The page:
I usually wait until after I check into my hotel and have everything ready before I buy my liquor. You do have those people who love to drop out of the hotel room at the last minute. That extra money could help in a situation. It does suck though.
Boy does it suck.
But you can make it not suck by stacking up six months prior to the convention if you’re 100% sure you’re hosting a room party. I’m projecting that my room party for Anime St. Louis* 2018 will run me $600 in alcohol, mixers, and other goods. Given my room party will be on that Saturday (May 5th, 2018), I must plan on saving my money aside for the party on December 5th. For two weeks up to May 5th, I will put aside $50 until I hit my target goal.
$600/6 months = $100 must be saved each month.
$100/2 bi-weekly paychecks = $50 taken from each check.
Of course, your room party budget will be different from mines. This is just an example of breaking down the math and planning.
*Disclaimer: I am not hosting a room party for Anime St. Louis 2018. Do not come up to me asking if I’m running a room party. This was just an example.
Adding it all Up
We have the numbers; now let’s add them all up. The total will be your target goal for savings. Below is an example based off my personal funds for major conventions, so your numbers will vary. Some will save more money than I. Others will save less. This is all dependent on the conventions you’re going to as well as funds and time.
TRAVEL (Road): $40 for my share of gas money
PUBLIC TRANSIT: $6
PARTY GOODS: ~$120
I’m going to take that $971 and divided by 11 months (until Anime Weekend Atlanta).
$971/11 months = $88.27 I need to put aside each month until the week before AWA for 11 months. By going bi-weekly paychecks I can put aside $44.13 per paycheck. This does exclude any forms of secondary sources of income. Applying my other sources of income to build up will make me reach my goal faster and earlier. This is giving or taking some items away (such as badge and alcohol)
Tips on Making (More) Money
Conventions aren’t cheap; that’s not a secret. I know people are struggling to make ends meet as well as putting towards their hobbies. It’s a cash drain, believe me. I understand. However, you can always make extra money to add to your funds. I’ll break down a few simple and easy ways to make extra money for you to use for the con.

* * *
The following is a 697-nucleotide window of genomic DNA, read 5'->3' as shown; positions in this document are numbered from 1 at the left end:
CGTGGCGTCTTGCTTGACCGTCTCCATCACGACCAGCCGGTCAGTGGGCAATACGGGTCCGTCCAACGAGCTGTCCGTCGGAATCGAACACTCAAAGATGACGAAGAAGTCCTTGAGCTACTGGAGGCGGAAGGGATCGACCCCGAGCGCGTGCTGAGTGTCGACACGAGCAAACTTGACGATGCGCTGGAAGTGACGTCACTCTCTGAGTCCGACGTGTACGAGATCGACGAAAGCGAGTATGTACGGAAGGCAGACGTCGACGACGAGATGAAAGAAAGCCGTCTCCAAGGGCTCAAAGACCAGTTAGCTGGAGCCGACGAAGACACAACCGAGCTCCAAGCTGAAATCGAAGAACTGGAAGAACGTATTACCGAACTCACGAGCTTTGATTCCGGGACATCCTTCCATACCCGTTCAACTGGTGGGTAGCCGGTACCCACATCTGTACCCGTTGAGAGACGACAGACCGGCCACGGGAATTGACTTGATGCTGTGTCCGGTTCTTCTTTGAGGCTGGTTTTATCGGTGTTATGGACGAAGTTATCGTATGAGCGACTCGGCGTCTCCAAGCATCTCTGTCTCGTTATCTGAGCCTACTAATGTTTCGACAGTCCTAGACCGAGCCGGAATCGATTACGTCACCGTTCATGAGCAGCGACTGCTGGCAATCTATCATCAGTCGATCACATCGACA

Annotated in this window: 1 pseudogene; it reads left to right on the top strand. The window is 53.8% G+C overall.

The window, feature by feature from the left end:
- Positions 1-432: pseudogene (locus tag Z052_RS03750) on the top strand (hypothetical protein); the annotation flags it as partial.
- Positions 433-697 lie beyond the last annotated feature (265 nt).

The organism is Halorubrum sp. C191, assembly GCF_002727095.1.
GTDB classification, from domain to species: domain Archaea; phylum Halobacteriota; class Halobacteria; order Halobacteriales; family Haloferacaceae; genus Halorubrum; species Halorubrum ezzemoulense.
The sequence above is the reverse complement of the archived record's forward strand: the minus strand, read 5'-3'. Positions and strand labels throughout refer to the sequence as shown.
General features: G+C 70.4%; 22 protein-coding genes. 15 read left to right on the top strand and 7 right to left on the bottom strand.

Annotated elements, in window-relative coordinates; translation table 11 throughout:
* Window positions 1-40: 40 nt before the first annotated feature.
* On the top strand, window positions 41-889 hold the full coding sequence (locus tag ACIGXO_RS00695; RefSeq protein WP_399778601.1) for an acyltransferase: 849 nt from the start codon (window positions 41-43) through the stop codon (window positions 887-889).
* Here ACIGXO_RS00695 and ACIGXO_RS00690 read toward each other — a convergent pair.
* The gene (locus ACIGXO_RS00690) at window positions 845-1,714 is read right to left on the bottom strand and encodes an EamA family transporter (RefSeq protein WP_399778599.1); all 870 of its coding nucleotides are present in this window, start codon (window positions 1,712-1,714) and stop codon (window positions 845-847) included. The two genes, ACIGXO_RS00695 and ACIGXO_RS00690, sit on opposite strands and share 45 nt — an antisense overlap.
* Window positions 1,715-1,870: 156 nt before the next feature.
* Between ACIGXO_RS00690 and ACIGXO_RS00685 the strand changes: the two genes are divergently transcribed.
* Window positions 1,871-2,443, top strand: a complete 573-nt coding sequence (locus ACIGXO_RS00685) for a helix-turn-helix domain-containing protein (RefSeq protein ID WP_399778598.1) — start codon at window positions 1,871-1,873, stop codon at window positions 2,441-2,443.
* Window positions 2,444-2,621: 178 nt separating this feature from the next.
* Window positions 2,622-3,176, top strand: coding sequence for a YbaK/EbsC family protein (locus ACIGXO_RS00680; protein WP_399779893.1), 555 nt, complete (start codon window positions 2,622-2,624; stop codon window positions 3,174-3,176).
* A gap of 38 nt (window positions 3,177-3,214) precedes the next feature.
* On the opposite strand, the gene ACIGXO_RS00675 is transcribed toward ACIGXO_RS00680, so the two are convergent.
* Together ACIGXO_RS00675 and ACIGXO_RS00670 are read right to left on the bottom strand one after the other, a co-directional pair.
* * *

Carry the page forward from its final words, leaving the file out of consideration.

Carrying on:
WORK EXTRA HOURS/USE PTO
This is the simplest way to gain extra money. If you see that there are extra hours or shifts to be picked up at your job, jump on that chance. Does it suck that you have to give up free time to make more money at the job? Yes. Is it awesome to have a little bit of extra cash in your pockets for the convention? Yes. Go through some hardships now so you can have a better time later. If those hardship means working more hours at a job you don’t like, so you can go to a convention and escape from the workforce for a few days (or even work on your business AT the con), then do it.
If your job allows it, you can use your Paid Time Off (PTO) hours that you’ve stacked and use those hours on your off day. Then, when you get paid, put the PTO money into savings.
SELL/FLIP PRODUCTS ONLINE
Do you have old video games, comics, mangas, etc. laying around at your house that isn’t of use to you? Sell them on eBay to make extra dough! After you research and study the value of the items you want to sell, just create a listing for them on eBay, Amazon, Craig’s List, etc. You can either sell your own product if you have your own business or flip other people products. I personally flipped items from Loot Crates to gain extra cash for funds.
SELL DRUGS/INVEST IN A DRUG DEALER
Don’t do it. You’re not a dope boy/dope boy investor in college anymore. If you are a dope boy then all I have to say is be careful and watch out for the haters and fake friends.
…Althrough you could sell drugs to the partiers at conventions to make extra cash. Just a thought.
INVEST IN A LEGIT BUSINESS Your homeboy is a real estate investor or owner and has a great track record of returns on investments? Invest with him.
If you need more ideas to increase your income or have a new source of income to fund your weeaboo hobbies, I recommend the following, as they have helped me with increasing my income and manage my money:
Saving money for conventions shouldn’t be so hard. Yet, so many weeaboos struggle to do so. Sometimes, people attend conventions without a budget or money at all! Having a budget and money saved aside will help you out in the long run, as it’s nice to have extra money. Not having money at a con isn’t fun. Nobody will help you out – it’s up to you to have cash. With this how-to guide, I hope you learn how to save and manage your money for future convention events. I believe everyone should have money save up to maximize their fun at cons. Start saving now! Do not wait until it’s less than a month before the convention to save. Apply what you’ve learned from this guide for the future!
Besides, nobody will feel sorry for your broke ass. Get this money and save it.